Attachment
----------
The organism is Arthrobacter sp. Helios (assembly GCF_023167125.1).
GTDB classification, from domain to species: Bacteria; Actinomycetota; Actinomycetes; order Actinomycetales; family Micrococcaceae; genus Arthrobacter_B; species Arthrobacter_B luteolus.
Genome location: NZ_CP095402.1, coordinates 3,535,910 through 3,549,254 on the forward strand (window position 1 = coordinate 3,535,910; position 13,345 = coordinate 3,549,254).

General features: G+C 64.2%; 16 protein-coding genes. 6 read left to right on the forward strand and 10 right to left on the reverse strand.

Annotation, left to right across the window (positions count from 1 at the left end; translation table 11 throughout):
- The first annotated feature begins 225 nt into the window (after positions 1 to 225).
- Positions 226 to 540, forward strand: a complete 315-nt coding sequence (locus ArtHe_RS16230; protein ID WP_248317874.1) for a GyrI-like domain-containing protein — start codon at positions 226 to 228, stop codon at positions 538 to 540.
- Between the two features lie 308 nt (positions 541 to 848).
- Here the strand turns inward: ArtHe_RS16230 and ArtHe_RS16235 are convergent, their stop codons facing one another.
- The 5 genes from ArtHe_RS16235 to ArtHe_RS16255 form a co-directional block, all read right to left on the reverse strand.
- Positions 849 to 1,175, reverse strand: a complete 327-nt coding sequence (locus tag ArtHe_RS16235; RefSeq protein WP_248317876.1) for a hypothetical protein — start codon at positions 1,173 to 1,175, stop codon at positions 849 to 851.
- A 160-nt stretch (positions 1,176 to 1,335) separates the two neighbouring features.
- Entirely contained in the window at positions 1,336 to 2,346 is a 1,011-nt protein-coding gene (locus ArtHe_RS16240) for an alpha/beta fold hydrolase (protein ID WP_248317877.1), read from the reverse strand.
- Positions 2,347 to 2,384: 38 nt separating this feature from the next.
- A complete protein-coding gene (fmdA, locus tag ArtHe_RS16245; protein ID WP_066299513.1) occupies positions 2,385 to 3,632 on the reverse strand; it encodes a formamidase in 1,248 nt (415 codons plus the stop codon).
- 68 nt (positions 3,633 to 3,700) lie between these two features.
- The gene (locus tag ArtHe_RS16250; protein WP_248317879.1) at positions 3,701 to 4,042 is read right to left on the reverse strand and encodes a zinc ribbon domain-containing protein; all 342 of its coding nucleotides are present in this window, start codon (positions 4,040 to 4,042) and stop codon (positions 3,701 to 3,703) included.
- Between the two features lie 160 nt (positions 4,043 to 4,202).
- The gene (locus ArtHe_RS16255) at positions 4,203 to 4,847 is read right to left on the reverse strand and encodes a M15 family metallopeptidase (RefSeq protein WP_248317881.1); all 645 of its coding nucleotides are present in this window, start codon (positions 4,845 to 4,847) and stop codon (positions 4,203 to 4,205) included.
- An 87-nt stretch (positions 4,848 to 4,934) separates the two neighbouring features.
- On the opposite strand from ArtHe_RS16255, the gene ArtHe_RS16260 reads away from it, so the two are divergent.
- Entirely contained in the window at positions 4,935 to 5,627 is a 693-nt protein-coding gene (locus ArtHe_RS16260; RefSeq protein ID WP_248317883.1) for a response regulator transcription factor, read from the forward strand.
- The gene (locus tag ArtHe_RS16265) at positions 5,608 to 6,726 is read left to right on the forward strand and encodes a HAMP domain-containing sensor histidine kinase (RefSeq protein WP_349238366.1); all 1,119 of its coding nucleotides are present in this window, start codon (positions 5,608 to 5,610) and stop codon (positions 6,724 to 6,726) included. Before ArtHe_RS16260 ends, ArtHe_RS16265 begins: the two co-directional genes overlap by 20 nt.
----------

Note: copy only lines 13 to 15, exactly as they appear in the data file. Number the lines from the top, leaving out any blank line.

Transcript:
- Entirely contained in the window at positions 1,336 to 2,346 is a 1,011-nt protein-coding gene (locus ArtHe_RS16240) for an alpha/beta fold hydrolase (protein ID WP_248317877.1), read from the reverse strand.
- Positions 2,347 to 2,384: 38 nt separating this feature from the next.
- A complete protein-coding gene (fmdA, locus tag ArtHe_RS16245; protein ID WP_066299513.1) occupies positions 2,385 to 3,632 on the reverse strand; it encodes a formamidase in 1,248 nt (415 codons plus the stop codon).